Bernie Sanders' Martin Luther King Day Speech On Economic Injustice Is A Compelling Call To Action
It's clear that the civil rights movement and its leaders deserve to be celebrated. But one activist had something to say about the difference between celebration and taking action. Sen. Bernie Sanders' Martin Luther King Jr. Day speech pointed out that Dr. King's words and actions continue to apply to present day events — and that there's still so much more to be done in the field of civil rights.
Dr. King is most famously remembered for his principle of nonviolence in civil disobedience. But something people often gloss over is the link he made between racism and economic injustice, a connection the senator made ample note of during his speech. In fact, the 1963 March on Washington where Dr. King made his famous "I Have a Dream" speech was officially known as the "March on Washington for Jobs and Freedom," historian Maurice Isserman told The Nation.
As Sanders pointed out, up until his 1968 death, Dr. King continued to advocate for economic and civil rights through his speeches and actions. This advocacy carries over to the civil rights movements of today, such as Black Lives Matter and the protests against police brutality. More than anything, the tradition of Dr. King, which is reflected by these powerful movements, involves putting your money where your mouth is. In other words, you should use both your voice and physical presence to make a point.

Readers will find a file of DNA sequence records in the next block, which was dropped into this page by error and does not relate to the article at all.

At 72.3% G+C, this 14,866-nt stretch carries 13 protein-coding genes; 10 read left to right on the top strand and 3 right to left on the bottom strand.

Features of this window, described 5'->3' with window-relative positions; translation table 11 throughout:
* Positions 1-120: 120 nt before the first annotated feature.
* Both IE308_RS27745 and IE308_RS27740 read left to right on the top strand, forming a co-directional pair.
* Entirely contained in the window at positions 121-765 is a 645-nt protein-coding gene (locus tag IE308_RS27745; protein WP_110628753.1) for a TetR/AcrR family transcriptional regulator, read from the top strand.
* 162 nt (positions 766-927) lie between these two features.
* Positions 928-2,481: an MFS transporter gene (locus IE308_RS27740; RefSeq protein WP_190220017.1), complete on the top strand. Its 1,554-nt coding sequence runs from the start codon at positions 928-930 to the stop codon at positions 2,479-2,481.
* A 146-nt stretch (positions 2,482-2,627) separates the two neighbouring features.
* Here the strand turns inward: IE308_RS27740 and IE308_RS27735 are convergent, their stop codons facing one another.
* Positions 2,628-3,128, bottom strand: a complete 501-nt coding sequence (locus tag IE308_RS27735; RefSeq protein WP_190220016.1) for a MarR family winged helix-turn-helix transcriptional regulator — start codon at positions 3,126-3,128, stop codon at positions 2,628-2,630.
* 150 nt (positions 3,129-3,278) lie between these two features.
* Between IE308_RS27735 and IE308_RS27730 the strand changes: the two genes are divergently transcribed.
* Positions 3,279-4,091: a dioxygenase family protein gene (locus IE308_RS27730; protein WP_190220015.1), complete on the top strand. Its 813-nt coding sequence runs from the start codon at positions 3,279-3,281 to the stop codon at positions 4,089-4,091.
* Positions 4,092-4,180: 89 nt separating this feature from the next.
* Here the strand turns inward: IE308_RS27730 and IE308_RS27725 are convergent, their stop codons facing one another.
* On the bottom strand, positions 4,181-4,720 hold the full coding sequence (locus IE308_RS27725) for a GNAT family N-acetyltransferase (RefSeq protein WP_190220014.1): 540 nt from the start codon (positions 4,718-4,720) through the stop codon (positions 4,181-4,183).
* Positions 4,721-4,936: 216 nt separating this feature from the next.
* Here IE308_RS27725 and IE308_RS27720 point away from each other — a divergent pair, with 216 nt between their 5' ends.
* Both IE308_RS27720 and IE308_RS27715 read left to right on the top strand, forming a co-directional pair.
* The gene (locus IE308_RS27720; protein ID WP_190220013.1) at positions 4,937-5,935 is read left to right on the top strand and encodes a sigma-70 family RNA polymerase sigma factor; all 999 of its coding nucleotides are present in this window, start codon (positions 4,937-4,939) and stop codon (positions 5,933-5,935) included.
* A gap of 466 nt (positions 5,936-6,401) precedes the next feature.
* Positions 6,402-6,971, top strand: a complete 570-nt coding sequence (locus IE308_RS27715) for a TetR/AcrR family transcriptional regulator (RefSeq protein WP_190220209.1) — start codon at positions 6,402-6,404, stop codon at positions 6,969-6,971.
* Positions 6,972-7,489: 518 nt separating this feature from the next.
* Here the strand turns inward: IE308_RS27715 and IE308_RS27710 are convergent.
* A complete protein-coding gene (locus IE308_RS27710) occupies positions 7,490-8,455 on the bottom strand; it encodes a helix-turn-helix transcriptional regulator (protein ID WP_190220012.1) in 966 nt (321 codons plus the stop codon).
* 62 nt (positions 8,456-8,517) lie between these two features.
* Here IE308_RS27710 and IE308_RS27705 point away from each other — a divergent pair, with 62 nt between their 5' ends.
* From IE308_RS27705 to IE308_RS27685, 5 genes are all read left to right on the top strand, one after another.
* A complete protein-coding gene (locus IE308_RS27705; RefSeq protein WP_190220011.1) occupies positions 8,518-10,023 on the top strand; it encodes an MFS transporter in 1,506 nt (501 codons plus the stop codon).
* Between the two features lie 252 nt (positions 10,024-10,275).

Dr. King advocated for a "radical redistribution of political and economic power" and believed that such dramatic change could be brought about by nonviolent protest. Through his MLK Day speech, Sanders embodied Dr. King's spirit with a passionate call to action. "If you honestly believe in what Dr. King stood for then stop the voter suppression," Sanders told a crowd in Atlanta's packed Ebenezer Baptist Church, The Atlanta Journal-Constitution reported. He added that Dr. King "would join us in saying maybe we should be investing in jobs and education, not jails and incarceration."
During one 1968 speech in Washington, D.C., Dr. King indicated, "There is nothing new about poverty. What is new is that we now have the techniques and the resources to get rid of poverty. The real question is whether we have the will." On this Martin Luther King Jr. Day, consider whether you have the will. And if you do, consider what you can do with that will to improve people's lives. Because, as Sen. Sanders pointed out, Dr. King's legacy is one of both peace and action.